South African music journalist Tecla Ciolfi launched her podcast 'Texx Talks' at the height of lockdown in 2020. Since then, it has become one of the most notable music platforms in the country.
Tecla "Texx" Ciolfi has been a part of the South African music industry for approximately 15 years, in different capacities, most notably as a music journalist (Rolling Stone South Africa, Cape Times,Your LMG) — as well as the founder and editor-in-chief of the music blog Texx and The City. Between 2013 and 2017, Tecla was the South African editor for the French streaming platform Deezer.
Her recent venture into podcasting is an expansion of Texx and The City. In her weekly podcast Texx Talks, now in its fifth season, she interviews some of the country's top musicians. She's previously hosted the likes of Nasty C, Jeremy Loops, Shekhinah, and a lot more. And in South Africa's burgeoning podcasting scene, Texx Talks has become one of the country's most notable podcasts.
As podcasting begins to take a stronghold in South Africa, Tecla is determined to be on the right side of history. Established at the beginning of 2020, Texx Talks managed to rack in 100 000 streams in just 12 months — and found itself topping the Apple Podcasts charts.
Texx Talks is scripted and one of the few South African podcasts that can proudly label themselves productions — sound bites, effects and beats are used to provide context where necessary. And, most importantly, no moments are wasted spewing redundant information anywhere.
Below, Tecla breaks down the history of Texx Talks, touches on working with brands and monetising podcasts among many other topics.
NB: This interview has been edited for clarity and length.
On how her podcast started
"Myself and my two producers — Jonathan Inggs and Matthew Loots — went into this very blindly. Jonathan approached me with the idea to start a podcast. He is very influenced by podcasting in the States, which is already well established. His idea was firstly, why don't you have a podcast? Secondly, now is the perfect time to jump on the podcasting bandwagon in South Africa, and Africa, before things start blowing up.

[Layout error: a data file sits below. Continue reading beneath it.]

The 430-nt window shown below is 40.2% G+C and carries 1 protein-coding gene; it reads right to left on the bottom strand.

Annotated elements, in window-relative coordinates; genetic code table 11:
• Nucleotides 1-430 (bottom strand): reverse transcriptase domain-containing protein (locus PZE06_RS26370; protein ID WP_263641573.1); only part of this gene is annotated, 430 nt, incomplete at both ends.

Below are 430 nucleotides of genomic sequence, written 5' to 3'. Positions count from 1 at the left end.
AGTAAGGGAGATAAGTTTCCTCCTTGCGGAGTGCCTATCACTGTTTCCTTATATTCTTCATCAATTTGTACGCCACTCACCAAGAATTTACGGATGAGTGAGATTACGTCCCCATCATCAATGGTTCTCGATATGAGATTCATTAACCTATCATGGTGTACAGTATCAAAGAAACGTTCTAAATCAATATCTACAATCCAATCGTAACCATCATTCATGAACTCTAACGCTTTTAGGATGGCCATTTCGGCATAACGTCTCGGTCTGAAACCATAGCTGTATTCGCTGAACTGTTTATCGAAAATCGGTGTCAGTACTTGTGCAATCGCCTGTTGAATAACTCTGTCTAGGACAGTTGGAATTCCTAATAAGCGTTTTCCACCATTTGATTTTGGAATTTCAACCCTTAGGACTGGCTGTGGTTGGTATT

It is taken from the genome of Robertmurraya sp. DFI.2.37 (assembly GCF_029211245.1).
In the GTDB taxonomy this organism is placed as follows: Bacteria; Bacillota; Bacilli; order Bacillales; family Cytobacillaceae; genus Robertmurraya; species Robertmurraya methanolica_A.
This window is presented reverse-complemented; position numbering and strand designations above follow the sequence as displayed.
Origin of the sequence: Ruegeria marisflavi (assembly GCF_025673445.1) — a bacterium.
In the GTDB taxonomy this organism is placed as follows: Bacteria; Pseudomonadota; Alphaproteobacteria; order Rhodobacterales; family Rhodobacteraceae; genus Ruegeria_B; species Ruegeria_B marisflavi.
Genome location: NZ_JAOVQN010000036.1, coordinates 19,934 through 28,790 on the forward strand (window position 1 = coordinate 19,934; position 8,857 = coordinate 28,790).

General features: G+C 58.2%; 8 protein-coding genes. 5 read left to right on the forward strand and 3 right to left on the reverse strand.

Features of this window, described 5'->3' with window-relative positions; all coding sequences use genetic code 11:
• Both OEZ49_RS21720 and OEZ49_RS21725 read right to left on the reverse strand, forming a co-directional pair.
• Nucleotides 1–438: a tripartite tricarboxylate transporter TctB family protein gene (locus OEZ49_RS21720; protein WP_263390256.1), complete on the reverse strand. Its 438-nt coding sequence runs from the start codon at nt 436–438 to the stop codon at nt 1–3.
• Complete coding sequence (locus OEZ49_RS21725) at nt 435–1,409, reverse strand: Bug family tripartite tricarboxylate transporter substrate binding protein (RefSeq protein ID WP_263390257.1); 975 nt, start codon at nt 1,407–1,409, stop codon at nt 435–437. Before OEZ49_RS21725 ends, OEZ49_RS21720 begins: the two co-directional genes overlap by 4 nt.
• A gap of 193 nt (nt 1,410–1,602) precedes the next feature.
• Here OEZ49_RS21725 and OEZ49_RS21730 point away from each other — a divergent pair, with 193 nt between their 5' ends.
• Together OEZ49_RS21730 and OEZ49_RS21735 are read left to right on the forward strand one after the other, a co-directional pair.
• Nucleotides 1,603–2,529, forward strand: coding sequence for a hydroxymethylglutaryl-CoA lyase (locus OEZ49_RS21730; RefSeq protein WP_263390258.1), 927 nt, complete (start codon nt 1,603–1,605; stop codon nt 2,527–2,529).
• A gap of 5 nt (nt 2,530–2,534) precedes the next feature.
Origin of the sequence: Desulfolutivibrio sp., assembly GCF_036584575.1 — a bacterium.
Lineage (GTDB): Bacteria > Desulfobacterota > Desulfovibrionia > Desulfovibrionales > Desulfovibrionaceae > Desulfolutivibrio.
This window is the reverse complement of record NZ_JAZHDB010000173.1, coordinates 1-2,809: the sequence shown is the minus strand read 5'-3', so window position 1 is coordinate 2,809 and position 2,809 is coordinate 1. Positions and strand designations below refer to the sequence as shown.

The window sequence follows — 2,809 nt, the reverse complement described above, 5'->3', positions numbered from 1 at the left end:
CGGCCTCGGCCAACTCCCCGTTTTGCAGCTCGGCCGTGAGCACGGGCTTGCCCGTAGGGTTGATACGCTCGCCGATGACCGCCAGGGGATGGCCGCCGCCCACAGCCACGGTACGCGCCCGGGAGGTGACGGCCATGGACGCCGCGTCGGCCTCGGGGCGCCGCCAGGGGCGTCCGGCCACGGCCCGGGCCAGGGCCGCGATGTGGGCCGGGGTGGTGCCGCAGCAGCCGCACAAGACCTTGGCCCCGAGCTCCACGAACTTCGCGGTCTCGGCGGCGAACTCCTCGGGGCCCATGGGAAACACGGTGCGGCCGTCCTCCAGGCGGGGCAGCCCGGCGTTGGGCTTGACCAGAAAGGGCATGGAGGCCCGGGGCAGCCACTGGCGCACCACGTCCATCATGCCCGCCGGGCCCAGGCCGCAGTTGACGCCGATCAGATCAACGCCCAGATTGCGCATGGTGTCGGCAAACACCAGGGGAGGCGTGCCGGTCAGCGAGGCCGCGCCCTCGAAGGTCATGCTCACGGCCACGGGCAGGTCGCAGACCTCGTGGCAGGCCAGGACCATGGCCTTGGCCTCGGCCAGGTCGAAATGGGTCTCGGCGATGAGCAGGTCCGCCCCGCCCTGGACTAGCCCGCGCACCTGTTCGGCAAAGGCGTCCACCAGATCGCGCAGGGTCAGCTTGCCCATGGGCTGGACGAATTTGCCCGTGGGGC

We recorded our first season at the beginning of 2020 before COVID-19 struck. I did in-studio interviews with Zolani Mahola (Freshlyground), TRESOR and The Kiffness and other artists who each excelled in their own genre field. One of the main things I wanted to prioritise in the planning of this podcast was the inclusivity of all genres."
On launching during lockdown
"When we launched the podcast at the beginning of April, South Africa was already in lockdown. I think that the success of the podcast owed a lot to the fact that everybody was at home and online.
Season one did very well. Then we were suddenly faced with the issue of how to conduct interviews in the middle of lockdown because my preferred interview style is face-to-face. But that doesn't translate as well when you're in front of a computer screen. We use a program called Zencastr to record, what we did at the beginning, which was a little bit strange, was we would record voice on Zencastr but then I would WhatsApp-call the subject so I could see their face because Zencastr didn't have a video option.
We also had the challenge of getting equipment. I'm not technologically savvy, at all. I am lucky in that I have been working with the music store TOMS (The Only Music Store). I spoke to the marketing manager and they very lovingly came on board and sponsored all of our gear."